The National Coordinator for Health Information Technology at the US Department of Health and Human Services (“HHS”), Karen DeSavlo, recently published a blog post touting the success of the electronic health records (“EHR”) incentive program. Stating that the widespread adoption of EHR technology is a “key tool” in “improving the nation’s health care system,” Ms. DeSalvo cited the results of the annual National Ambulatory Medical Care Survey, which reported that:
- 78 percent of office-based physicians use some EHR system.
- The percentage of physicians who reported having an EHR system that met the criteria for a basic system under the EHR incentive program increased from 11 percent in 2006 to 48 percent in 2013.
- 69 percent of physicians reported an intention to participate in the Medicare or Medicaid EHR Incentive Programs.
However, the increase in physicians using an EHR system that qualifies as a “basic system” slowed in 2013 in comparison to previous years. The survey also revealed a wide geographic variance in adoption rates, ranging from a low of 66 percent in New Jersey to a high of 94 percent in Minnesota.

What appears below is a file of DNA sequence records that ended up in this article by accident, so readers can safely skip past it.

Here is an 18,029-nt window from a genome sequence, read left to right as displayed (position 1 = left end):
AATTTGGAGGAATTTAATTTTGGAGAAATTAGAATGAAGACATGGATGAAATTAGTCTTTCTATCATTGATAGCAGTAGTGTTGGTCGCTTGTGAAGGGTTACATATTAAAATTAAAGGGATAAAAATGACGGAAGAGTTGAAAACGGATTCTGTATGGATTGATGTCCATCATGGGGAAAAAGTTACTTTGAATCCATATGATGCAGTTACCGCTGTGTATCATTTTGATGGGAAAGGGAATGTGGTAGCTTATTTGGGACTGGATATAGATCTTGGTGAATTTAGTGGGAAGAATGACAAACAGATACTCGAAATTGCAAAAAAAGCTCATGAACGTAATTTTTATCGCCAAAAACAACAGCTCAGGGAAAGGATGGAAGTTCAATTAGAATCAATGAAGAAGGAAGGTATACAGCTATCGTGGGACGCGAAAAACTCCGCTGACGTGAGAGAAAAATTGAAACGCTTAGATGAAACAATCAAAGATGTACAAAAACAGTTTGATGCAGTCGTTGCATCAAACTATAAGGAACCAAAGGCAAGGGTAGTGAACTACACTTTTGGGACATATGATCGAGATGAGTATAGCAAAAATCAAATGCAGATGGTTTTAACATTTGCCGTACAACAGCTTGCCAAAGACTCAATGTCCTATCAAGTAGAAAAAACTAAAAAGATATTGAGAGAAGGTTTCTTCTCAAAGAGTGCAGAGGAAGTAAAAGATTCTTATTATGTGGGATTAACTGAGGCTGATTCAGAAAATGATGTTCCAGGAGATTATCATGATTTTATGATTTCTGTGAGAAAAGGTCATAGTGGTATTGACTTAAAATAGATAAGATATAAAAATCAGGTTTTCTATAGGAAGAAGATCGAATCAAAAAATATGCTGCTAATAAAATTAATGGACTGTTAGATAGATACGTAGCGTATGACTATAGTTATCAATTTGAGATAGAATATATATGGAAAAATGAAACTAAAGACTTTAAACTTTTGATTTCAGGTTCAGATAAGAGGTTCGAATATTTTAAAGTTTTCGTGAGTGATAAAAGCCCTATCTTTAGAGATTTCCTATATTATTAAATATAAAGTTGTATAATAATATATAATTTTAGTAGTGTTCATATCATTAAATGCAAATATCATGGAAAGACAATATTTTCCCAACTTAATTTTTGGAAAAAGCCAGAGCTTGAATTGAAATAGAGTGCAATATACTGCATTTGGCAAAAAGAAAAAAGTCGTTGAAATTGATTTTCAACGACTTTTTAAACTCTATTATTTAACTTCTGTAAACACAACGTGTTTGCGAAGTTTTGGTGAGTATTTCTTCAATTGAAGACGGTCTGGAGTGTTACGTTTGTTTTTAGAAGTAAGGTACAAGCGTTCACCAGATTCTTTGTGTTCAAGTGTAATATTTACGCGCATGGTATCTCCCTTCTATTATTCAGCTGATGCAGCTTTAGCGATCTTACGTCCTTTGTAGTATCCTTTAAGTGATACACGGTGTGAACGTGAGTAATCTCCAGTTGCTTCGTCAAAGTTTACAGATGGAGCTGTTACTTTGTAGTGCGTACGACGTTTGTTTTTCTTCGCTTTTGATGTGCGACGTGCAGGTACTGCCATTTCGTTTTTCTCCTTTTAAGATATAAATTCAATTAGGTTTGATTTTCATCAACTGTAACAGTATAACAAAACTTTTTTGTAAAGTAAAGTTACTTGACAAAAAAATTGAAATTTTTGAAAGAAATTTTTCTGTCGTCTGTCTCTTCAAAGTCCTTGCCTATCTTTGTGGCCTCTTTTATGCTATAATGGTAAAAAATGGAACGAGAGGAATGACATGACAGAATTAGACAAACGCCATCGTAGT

Potentially the most significant piece of information in the survey was that only 13 percent of all surveyed office-based physicians reported that they both intend to participate in Stage 2 of the federal EHR incentive payment program and currently have an EHR system “with the capabilities to support 14 of the 17 Stage 2 core set objectives for “meaningful use.” Incentive payments hinge on certain physicians (depending on when they initially entered the program) meeting Stage 2 requirements starting this year. Such physicians must meet all 17 core objectives of Stage 2 in order to receive incentive payments.